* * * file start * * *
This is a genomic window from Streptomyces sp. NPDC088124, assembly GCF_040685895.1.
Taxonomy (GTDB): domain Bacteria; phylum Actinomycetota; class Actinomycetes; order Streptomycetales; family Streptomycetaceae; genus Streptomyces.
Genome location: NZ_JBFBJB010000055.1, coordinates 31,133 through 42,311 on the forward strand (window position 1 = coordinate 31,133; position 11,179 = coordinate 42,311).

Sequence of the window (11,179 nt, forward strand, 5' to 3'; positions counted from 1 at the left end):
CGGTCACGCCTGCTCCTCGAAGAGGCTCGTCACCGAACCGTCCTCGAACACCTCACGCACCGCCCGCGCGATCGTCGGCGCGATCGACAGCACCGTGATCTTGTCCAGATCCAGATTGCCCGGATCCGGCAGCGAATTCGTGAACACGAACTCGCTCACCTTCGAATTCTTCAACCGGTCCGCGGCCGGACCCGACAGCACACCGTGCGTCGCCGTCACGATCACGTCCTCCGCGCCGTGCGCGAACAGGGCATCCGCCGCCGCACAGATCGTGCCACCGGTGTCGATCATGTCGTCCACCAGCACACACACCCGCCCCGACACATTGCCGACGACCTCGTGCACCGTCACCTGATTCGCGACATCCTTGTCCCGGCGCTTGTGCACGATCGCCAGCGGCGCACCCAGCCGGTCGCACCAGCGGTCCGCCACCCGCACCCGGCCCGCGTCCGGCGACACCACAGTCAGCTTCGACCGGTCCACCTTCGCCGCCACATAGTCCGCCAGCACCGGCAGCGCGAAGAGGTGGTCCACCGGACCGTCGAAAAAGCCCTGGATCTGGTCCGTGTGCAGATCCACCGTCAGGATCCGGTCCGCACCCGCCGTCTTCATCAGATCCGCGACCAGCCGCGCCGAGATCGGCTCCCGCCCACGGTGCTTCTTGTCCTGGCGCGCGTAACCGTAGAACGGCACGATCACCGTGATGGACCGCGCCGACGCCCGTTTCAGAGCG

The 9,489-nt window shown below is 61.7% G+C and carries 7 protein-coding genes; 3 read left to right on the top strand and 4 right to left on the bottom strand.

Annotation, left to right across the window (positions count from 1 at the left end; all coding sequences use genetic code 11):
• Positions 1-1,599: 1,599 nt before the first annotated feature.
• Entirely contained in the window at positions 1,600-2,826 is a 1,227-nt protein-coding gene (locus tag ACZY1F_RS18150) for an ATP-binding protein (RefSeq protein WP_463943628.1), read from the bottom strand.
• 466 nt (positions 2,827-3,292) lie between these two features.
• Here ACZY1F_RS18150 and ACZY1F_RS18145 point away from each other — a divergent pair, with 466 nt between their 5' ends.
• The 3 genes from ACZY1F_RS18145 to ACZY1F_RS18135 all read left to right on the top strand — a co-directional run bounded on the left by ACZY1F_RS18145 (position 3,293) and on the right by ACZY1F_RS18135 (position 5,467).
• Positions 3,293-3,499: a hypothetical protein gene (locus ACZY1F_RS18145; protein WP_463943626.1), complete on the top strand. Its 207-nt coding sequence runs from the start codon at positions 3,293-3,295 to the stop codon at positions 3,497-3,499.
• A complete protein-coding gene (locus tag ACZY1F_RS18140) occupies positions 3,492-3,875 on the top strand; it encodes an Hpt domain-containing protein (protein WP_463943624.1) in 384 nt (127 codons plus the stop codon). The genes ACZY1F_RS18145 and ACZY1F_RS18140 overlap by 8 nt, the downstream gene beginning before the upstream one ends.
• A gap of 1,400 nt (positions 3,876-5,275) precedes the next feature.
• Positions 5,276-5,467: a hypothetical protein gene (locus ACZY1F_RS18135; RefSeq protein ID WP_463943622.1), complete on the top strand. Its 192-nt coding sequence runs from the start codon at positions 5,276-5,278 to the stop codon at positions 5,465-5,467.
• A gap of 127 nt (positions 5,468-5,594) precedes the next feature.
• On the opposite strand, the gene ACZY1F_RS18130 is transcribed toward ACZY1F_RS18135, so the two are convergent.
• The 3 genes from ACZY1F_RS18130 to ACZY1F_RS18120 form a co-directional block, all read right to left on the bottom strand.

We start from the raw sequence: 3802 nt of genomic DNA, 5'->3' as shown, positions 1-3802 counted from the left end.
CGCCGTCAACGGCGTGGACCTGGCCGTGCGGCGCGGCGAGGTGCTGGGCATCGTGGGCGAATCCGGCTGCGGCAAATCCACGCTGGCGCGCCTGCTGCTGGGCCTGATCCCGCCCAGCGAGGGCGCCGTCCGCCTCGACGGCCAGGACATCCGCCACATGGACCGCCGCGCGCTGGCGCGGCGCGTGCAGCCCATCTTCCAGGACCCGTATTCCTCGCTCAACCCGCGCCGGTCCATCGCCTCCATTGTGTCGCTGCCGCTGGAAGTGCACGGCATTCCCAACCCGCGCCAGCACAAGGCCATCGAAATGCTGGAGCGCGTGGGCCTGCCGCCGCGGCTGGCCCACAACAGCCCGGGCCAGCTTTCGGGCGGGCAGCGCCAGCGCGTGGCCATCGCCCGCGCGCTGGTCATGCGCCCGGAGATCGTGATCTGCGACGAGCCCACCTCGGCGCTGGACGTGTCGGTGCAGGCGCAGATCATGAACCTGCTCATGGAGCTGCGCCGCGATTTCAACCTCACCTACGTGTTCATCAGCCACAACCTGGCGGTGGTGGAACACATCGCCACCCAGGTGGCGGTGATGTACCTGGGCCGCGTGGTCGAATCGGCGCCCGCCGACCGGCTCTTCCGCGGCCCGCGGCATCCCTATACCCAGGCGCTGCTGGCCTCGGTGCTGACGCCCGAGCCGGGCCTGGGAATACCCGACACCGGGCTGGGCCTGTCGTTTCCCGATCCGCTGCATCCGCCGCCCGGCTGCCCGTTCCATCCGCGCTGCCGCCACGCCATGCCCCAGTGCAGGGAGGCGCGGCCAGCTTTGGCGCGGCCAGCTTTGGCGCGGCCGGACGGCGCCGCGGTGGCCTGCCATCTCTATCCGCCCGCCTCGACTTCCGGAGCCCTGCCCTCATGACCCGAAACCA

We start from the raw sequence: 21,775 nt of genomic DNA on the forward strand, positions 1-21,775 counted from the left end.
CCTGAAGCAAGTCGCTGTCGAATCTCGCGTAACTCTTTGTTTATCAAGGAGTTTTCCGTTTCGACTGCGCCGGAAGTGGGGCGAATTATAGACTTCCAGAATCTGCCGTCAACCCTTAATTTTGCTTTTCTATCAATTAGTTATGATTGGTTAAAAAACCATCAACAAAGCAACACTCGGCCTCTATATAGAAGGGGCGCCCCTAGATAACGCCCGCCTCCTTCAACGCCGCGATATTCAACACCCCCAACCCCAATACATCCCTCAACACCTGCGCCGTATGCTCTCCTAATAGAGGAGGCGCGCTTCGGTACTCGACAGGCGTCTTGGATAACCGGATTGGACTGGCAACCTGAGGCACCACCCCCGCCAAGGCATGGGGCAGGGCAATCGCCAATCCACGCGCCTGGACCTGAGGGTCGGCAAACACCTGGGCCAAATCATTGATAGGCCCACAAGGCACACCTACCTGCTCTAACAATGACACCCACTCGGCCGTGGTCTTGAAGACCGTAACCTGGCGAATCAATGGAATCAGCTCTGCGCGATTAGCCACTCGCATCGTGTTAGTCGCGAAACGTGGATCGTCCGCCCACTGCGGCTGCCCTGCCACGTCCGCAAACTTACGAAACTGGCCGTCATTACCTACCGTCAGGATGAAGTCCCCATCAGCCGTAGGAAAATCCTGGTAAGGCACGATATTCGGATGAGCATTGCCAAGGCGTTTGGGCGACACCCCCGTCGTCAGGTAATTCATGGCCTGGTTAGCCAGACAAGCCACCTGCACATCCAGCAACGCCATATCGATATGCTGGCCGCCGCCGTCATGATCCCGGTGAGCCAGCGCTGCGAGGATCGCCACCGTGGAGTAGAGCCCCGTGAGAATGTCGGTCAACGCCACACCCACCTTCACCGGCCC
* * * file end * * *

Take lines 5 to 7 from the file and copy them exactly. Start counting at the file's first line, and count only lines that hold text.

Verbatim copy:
CGGTCACGCCTGCTCCTCGAAGAGGCTCGTCACCGAACCGTCCTCGAACACCTCACGCACCGCCCGCGCGATCGTCGGCGCGATCGACAGCACCGTGATCTTGTCCAGATCCAGATTGCCCGGATCCGGCAGCGAATTCGTGAACACGAACTCGCTCACCTTCGAATTCTTCAACCGGTCCGCGGCCGGACCCGACAGCACACCGTGCGTCGCCGTCACGATCACGTCCTCCGCGCCGTGCGCGAACAGGGCATCCGCCGCCGCACAGATCGTGCCACCGGTGTCGATCATGTCGTCCACCAGCACACACACCCGCCCCGACACATTGCCGACGACCTCGTGCACCGTCACCTGATTCGCGACATCCTTGTCCCGGCGCTTGTGCACGATCGCCAGCGGCGCACCCAGCCGGTCGCACCAGCGGTCCGCCACCCGCACCCGGCCCGCGTCCGGCGACACCACAGTCAGCTTCGACCGGTCCACCTTCGCCGCCACATAGTCCGCCAGCACCGGCAGCGCGAAGAGGTGGTCCACCGGACCGTCGAAAAAGCCCTGGATCTGGTCCGTGTGCAGATCCACCGTCAGGATCCGGTCCGCACCCGCCGTCTTCATCAGATCCGCGACCAGCCGCGCCGAGATCGGCTCCCGCCCACGGTGCTTCTTGTCCTGGCGCGCGTAACCGTAGAACGGCACGATCACCGTGATGGACCGCGCCGACGCCCGTTTCAGAGCG

The 9,489-nt window shown below is 61.7% G+C and carries 7 protein-coding genes; 3 read left to right on the top strand and 4 right to left on the bottom strand.

Annotation, left to right across the window (positions count from 1 at the left end; all coding sequences use genetic code 11):